But, as historian John F. Kasson describes in his 1990 study Rudeness and Civility: Manners in Nineteenth-Century Urban America, the fluid cultural environment that produced social change made it difficult to enforce a common code of public conduct. however, the publication lived up to it.
He insisted that good education was much more than knowledge and compliance with the rules: “the best society is not a fellowship of the rich, nor does it exclude those who are not of exultant birth; but it is an association of gentle people, of whom good manner of speech, charm of manners, knowledge of social comforts, and instinctive regard for the feelings of others, are the credentials by which society at large everyone recognizes their chosen members. kindness and good breeding were open to anyone who took the time to study and practice her ways.
many of his warnings are still relevant today. the thank-you notes were a sign of good character, the publication argued. he also recommended ignoring the “elephants loose in the garden”, aka rich smarties: “why should a man, because he has millions, assume that they confer omniscience in all branches of knowledge, is it something to be put down?” . to the psychologist for an answer.”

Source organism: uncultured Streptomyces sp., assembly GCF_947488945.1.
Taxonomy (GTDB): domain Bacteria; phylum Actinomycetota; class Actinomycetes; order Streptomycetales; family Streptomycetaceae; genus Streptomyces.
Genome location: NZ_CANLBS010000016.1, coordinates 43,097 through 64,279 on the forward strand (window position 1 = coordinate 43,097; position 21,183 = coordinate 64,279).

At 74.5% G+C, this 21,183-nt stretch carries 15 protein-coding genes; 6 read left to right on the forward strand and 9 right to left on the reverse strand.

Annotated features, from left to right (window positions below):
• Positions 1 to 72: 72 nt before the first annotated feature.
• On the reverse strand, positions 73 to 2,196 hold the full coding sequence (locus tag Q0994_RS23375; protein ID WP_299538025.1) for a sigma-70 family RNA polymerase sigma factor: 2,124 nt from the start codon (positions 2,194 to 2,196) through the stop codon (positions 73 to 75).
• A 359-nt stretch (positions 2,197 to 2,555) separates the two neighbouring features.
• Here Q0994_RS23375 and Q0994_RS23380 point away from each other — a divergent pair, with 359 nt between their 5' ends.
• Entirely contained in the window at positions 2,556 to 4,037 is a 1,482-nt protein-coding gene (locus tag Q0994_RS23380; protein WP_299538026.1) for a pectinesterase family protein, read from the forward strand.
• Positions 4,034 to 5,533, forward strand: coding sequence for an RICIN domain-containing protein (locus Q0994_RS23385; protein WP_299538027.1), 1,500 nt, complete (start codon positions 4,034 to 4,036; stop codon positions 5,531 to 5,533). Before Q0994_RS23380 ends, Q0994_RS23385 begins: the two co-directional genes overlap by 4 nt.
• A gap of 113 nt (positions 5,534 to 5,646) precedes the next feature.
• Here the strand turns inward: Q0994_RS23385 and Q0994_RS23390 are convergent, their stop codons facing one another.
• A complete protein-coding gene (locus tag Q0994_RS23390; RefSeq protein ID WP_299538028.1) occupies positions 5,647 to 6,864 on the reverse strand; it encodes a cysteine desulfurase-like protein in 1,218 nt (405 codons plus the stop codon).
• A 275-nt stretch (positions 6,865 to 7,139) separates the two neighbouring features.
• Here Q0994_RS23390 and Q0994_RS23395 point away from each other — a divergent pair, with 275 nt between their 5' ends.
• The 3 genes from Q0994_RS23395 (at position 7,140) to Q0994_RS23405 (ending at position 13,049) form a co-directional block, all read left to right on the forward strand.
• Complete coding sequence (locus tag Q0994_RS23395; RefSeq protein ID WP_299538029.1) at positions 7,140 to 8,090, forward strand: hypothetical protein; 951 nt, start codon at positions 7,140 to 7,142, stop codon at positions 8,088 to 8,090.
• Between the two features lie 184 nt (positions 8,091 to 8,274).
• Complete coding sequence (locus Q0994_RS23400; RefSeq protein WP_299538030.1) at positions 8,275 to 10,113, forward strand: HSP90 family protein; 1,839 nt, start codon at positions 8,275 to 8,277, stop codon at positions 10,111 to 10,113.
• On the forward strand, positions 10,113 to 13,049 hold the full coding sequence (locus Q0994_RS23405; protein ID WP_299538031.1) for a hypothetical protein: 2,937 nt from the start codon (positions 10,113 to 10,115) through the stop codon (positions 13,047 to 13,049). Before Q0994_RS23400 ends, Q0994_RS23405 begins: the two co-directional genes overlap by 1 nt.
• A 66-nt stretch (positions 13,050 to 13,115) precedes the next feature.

Above all, however, one should avoid pretense! hence his accusation of the bad taste of what today might be called a “mcmansion”: “but the ‘mansion’ with coarse lace… and the bell was answered at eleven o’clock in the morning by a butler in a ball gown that didn’t fit well and with a mustache, it could well be labeled: ‘here lives a vulgar who has never had the opportunity to acquire cultivation’”.
Almost a century later, the label is in its 19th edition. Post’s offspring ensure his immortality by maintaining the Emily Post Institute, which offers training and commentary on modern manners, and regularly updates his book to reflect cultural and social changes in society. Gone are the companion protocols from the first edition, for example, or the ashtray etiquette from the 12th edition. Instead, there are sections on managing social media and mobile devices when you’re with others.
It can feel like we live in a post-shaming era, where every day reveals new violated norms. however, the truth is that standards never go away: they just change. In fact, as Kasson points out in his book, each society tends to think that its own era is the most uncivilized. he recommends taking a historical perspective to disabuse ourselves of that notion, finding that human nature, with its capacity for benevolence and predisposition to rudeness, does not change much. But this only underscores the enduring need for latter-day Emily posts like Judith Martin (“Miss Manners”) or Steven Petrow (“The Civilian”) to still help their readers navigate life with others.
At a time when civility is under fire, this task—demystifying norms and connecting them to deeper cultural values—can be thankless. but it’s not hard to guess what emily post might recommend if she were still around: a thank you note.
alexandra o. Hudson is an Indianapolis-based writer currently working on a book on American civility